Berlin (Brussels Morning Newspaper) The German finance minister rejected the EU embargo on Russian gas, coal and oil. The move announced by the European Union to impose sanctions on Russia’s energy sector crippled them financially. The increasing death tolls in Ukraine have mounted pressure on the EU to take severe action against the Russian government.
Christian Linder, the German finance minister said “We are dealing with a criminal war. We must end as quickly as possible all economic ties to Russia. We must plan tough sanctions, but gas cannot be substituted in the short term. We would inflict more damage on ourselves than on them”.
Christian Linder also made a point that the European Union could take a much smarter approach by dealing separately with Russian coal, oil and gas rather than imposing a general ban on Russian energy. He believes that substitute suppliers for each of the fossil fuels could be found at varying speeds.
Why Germany cannot stop depending on Russian energy
Just last year, Russia supplied more than half of its natural gas and about a third of all the oil that Germany burned to heat homes, power factories and fuel cars and buses. Germany even relies on almost half of coal imports from Russia for steel manufacturing purposes.
The first natural gas pipeline connecting what was then West Germany to Siberia was completed in the early 1980s. The legacy of the cold war can still have been in the energy infrastructure in Germany’s east which remains directly linked to Russia and making it harder to get oil from other providers.
Since the beginning of the Russian invasion of Ukraine, European leaders have been reluctant to impose any ban on Russian energy imports citing the crisis that the whole of Europe could face but since the news is coming out that Russian forces are continuing to hit civilians, the European leaders are planning to ban Russian energy imports as well.
With the EU planning to impose sanctions on Russia’s energy sector, Officials in Germany are caught between outrage at Russia’s aggression and their continuing need for the country’s essential commodities.
Christian Linder said “It was a mistake that Germany became so heavily dependent on energy imports from Russia”.
Russian gas supply to Germany
Germany’s Economy Minister said that he feels sorry that the country is still dependent on Russia for most of its energy needs and because of its over-reliance on Russia, Germany is suffering big time from the impacts of sanctions imposed by the European Union and other leaders.
Germany’s economy minister spoke out against the ban on Russian imports of fossil fuels and shared how Russia’s gas supply to Germany is critical.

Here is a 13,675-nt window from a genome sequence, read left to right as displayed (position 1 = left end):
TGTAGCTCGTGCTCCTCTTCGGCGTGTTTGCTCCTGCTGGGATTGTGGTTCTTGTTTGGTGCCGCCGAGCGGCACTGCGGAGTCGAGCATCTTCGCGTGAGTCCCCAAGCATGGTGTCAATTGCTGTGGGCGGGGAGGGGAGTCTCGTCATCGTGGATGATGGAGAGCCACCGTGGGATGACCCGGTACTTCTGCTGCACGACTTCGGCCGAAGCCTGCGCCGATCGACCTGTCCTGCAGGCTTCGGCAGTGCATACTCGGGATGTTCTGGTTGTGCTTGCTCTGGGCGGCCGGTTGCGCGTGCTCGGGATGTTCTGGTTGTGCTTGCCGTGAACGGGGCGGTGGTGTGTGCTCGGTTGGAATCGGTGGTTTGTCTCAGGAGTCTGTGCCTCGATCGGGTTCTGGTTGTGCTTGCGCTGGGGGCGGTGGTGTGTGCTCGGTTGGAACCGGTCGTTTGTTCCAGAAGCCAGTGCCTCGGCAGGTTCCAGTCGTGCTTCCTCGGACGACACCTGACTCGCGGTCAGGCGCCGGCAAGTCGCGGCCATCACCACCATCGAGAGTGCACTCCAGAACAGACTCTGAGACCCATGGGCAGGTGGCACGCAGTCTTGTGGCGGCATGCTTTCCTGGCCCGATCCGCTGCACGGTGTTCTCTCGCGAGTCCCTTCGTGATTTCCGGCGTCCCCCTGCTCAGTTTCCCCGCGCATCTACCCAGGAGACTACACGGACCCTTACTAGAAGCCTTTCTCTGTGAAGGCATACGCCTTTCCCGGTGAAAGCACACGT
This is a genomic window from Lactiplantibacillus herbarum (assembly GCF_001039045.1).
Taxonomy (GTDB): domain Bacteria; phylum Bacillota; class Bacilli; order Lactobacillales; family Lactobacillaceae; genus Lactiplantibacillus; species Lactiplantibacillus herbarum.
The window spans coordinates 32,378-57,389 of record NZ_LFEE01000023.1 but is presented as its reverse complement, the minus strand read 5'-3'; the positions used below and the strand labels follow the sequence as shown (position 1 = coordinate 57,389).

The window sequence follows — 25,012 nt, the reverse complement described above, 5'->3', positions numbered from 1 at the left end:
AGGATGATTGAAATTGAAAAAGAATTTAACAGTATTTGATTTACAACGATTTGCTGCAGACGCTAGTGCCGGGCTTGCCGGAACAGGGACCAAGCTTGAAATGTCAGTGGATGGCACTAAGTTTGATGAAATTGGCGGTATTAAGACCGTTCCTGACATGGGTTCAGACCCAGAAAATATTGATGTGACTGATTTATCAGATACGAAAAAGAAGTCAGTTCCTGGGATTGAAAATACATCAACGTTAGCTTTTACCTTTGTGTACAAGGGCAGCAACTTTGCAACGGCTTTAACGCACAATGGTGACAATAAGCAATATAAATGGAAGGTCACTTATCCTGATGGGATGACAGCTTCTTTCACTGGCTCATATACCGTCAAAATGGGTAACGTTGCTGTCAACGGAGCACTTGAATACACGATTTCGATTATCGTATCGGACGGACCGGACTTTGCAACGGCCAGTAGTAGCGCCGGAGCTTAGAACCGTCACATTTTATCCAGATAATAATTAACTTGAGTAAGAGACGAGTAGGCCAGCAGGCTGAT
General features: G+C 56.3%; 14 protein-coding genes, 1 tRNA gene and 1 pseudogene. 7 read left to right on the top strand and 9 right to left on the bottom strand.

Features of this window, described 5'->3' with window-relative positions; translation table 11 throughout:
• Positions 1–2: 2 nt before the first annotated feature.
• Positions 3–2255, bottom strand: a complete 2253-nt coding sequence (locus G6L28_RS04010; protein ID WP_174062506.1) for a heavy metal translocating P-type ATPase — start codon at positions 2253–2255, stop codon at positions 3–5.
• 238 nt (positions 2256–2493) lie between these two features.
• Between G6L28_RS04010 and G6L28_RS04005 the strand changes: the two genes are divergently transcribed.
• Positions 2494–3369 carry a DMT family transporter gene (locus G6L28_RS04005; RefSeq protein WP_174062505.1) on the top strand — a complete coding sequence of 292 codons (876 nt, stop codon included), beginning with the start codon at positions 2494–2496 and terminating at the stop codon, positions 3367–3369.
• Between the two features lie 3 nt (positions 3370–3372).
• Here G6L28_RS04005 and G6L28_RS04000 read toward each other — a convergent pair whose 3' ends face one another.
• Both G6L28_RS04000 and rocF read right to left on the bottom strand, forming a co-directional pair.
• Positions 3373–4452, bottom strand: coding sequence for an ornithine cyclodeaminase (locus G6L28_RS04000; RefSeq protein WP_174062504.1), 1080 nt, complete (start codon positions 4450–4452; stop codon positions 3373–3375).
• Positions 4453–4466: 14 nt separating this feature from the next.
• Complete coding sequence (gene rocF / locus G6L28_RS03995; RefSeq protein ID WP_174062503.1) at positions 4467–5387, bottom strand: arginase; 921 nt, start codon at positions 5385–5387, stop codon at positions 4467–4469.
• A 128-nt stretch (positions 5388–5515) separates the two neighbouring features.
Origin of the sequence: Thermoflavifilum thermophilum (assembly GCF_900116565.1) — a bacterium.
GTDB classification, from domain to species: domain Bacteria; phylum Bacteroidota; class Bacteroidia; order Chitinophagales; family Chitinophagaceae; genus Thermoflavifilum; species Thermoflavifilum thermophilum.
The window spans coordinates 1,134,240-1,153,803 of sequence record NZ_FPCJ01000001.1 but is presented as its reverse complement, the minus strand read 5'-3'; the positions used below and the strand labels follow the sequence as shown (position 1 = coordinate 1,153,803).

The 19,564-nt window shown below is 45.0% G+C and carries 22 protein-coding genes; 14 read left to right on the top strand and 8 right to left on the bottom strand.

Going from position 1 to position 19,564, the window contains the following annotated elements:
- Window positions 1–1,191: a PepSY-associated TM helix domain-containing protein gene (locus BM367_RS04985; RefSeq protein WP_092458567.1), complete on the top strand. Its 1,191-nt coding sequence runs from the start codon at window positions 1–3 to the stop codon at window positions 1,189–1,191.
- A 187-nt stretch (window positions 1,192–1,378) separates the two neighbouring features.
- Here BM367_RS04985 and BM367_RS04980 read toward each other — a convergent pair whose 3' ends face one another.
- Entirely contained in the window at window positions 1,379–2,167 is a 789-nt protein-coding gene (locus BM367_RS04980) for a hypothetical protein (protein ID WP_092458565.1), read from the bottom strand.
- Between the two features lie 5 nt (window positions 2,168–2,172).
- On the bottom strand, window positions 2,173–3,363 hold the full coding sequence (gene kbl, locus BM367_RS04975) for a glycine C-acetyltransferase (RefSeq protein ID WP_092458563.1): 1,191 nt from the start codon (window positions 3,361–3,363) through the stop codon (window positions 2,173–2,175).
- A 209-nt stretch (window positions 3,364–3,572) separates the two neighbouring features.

He said, “ I would not advocate an embargo on Russian imports of fossil fuels. I would even oppose it”.
He further added, “We need these energy supplies to maintain the price stability and energy security in Germany”.
He also warned that the shortage of German energy supply could threaten social cohesion in Germany.
In February, Germany stopped the Nord Stream 2 natural gas pipelines that were going to be used to have direct energy supplies from Russia to Germany. German officials made this decision after constant pressure from European leaders.
After stopping the gas pipeline, Germany then joined European nations in introducing a raft of sanctions against Russia over its invasion of Ukraine.
Hebeck said, “ The impact of the sanctions and the war on all sectors of the economy is so strong that we can fear a big impact”.
He also mentioned that we had hoped that we will experience an upswing this spring, a rebound phase but all the hopes seem to be dashed with the effects of war.
Germany takes measures to reduce the impacts of sanctions
The German government has decided to make cheap credit available through its public lender KFW to help compensate for some of the losses.
Habeck said he hoped that the government plans to reduce the impacts of sanctions and high energy prices on businesses and households would prevent a recession.
He said, “ It must be said once again that it is Vladimir Putin alone who has burdened the global community with these consequences”.
How to fill gas in Germany
Germany has planned to build an LNG terminal at its North sea coast which will enable Germany to import gas from other countries in the world. This way Germany is optimistic to reduce its dependency on Russian fossil fuels.
The project will be funded by the public lender Kfw, the dutch state-owned gas company Gasunie and the German RWE energy group.
Liquifying natural gas will make it easier and safer to transport and will enable Germany to import gas from oil-producing countries where Germany can’t connect through the pipeline.